Here is a simple javascript example game. When you check it out, make sure to view the source code, and copy and paste it into your text editor for testing. You can make changes to the code, save the changes, and view the file in your web browser to see the changes.

 

Whatever programming language you end up using, it will function in more or less in the same way as the javascript example game.

 

With regard to what language to use, I think the following comments from boogyman19946 (in a different post) are spot on:

 

"Start with a language that provides a minimal amount of control so that you can accomplish what you want. There is no reason to choose a behemoth like C++ because it's "faster" or because it gives you "more control." You're not programming task schedulers, you're learning to make a game. You don't need the extra control! It only adds complexity and makes things harder. When the time comes that you need the proverbial speed of a compiled language, you'll quickly realize that picking up C++ isn't as hard as it would have seemed at first because you'll know most of what you need already."

 

In the spirit of boogyman19946's comments, I recommend starting out with Ruby, using the Gosu Gem. Ruby is the easiest mainstream language to learn, and once you get comfortable with it, all the other programming languages will begin to make sense. Here is a comment which somebody made on the Gosu Forums, which expresses how many people feel about Gosu:

 

"A lot of....kids (not me, ok...me too...), struggle with RPG Maker xp/vx/2003/etc. Well tonight I downloaded Chris Pines Pragmatic Programming - Learn to Program Ruby and that makes it at LOT easier.  And I get so frustrated with RPG Maker VX because I can't find everything to help me understand.  Like the Window_Base script inherits from Window and that script isn't in the script list for editing... But THANK GOD (like really, thank you God) I found Gosu."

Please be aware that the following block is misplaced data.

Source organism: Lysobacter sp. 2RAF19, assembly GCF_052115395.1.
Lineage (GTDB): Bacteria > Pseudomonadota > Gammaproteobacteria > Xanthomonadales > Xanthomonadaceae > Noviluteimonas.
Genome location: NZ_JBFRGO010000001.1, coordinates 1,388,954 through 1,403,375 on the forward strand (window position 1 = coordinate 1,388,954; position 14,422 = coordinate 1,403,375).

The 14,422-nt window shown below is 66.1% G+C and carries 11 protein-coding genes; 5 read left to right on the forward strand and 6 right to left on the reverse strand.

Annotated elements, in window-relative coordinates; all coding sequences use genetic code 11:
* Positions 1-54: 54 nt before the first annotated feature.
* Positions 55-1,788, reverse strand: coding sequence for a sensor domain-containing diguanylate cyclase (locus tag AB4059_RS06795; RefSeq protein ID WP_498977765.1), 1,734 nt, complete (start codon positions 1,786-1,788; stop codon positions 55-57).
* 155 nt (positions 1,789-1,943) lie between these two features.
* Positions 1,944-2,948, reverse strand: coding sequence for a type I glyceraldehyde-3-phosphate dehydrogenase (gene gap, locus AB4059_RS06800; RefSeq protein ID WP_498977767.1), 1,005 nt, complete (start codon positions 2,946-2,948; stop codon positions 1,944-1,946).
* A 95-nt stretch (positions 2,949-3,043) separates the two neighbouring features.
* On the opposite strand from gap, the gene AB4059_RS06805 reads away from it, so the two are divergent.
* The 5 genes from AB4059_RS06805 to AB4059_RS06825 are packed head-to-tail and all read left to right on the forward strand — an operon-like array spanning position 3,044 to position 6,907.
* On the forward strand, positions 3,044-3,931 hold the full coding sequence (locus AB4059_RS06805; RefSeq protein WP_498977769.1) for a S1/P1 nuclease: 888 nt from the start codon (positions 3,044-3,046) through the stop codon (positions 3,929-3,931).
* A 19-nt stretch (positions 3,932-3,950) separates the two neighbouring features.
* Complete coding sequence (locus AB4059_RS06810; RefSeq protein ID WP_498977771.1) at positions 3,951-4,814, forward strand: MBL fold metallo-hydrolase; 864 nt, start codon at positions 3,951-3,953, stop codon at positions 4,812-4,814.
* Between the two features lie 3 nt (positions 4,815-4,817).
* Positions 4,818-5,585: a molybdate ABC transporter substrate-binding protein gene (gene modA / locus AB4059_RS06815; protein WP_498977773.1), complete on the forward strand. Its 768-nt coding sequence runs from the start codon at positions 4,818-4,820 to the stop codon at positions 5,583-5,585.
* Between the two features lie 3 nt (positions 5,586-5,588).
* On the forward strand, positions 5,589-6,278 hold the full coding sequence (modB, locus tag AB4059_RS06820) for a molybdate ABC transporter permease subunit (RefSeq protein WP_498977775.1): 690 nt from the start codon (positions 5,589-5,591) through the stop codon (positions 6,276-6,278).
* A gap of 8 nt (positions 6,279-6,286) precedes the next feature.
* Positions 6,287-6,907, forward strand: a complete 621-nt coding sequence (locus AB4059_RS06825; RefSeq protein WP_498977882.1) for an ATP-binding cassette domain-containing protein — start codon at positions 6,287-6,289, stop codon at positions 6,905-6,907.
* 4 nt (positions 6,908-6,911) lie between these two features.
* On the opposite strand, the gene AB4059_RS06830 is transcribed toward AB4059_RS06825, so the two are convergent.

Another bonus of Ruby is that it is the language of Rails (the future of web development). If you are on a PC, installing Ruby is really easy.

 

Here is what the javascript example game from above looks like in Ruby:

require 'chingu'
include Gosu
class Game < Chingu::Window
  def initialize
    super(600,400,false)
    self.caption = "Simple Game"
    self.input = [:holding_left, :holding_right, :holding_up, :holding_down, :esc]
    @player = Chingu::GameObject.create(:image => Image["face.png"], :x => 30, :y => 70)
  end
  def holding_left;   @player.x -= 3;  puts "left";   end
  def holding_right;  @player.x += 3;  puts "right";  end
  def holding_up;     @player.y -= 3;  puts "up";     end
  def holding_down;   @player.y += 3;  puts "down";   end
  def esc;  exit;  end
end
Game.new.show

Definitely simpler and easier to learn than javascript or C++.

 

Python is also pretty easy to get started with, using Pygame. Java is good for starting out too.

 

PickupSticks is a great suggestion for a first game to try making.

Edited by ml_
1

Share this post


Link to post
Share on other sites

I was exactly where you are about 6 months ago XD I know the feeling of not knowing where to start.

So far I've only released one text-based game. Currently working on a 2D java based game.

I suggest you start with programming. I started with Java watching a series of tutorial vids. http://thenewboston.org/list.php?cat=31

That'll set you up with a basic understanding of programming.

I also suggest starting with a text-based game to help you memorize and let whatever language you chose soak in a bit.

Best of luck to you!

0

Share this post


Link to post
Share on other sites

Firstly I do NOT recomend java and c# as these are very object oriented programming languages and even the simpliest applications need a little bit knowledge of this term: OOP. I started with C++ as a programing language, Visual Studio 2010 Express from Microsoft site (its totally free and you can get now VS 2013 Express) as IDE and HGE(Haaf's Game Engine) as the game engine. And now after six months of work I have done few prototypes (look on my gallery on my profile).

 

Secondly, you must learn the basics of programming, do some exercises to get the problem solving ability and practice a lot. The HGE site have few tutorials to get you started, the comunity is not so active, but any problem i faced is somehow solved on the forums so i am sure 100% of the problem you will get with this game engine have its solving on the forums.

 

Finally, you can start with whatever you want and with what you think it suits to you and your goals but if you will consider working with HGE and C++ in Visual Studio don't be shy to tell me if you need help or got some problems.

 

NOTE:I did'nt read the other posts in this thread, only Cody's post.

Edited by Bratie Fanut
-3

Share this post


Link to post
Share on other sites

I do NOT recomend java and c# as these are very object oriented programming languages and even the simpliest applications need a little bit knowledge of this term: OOP.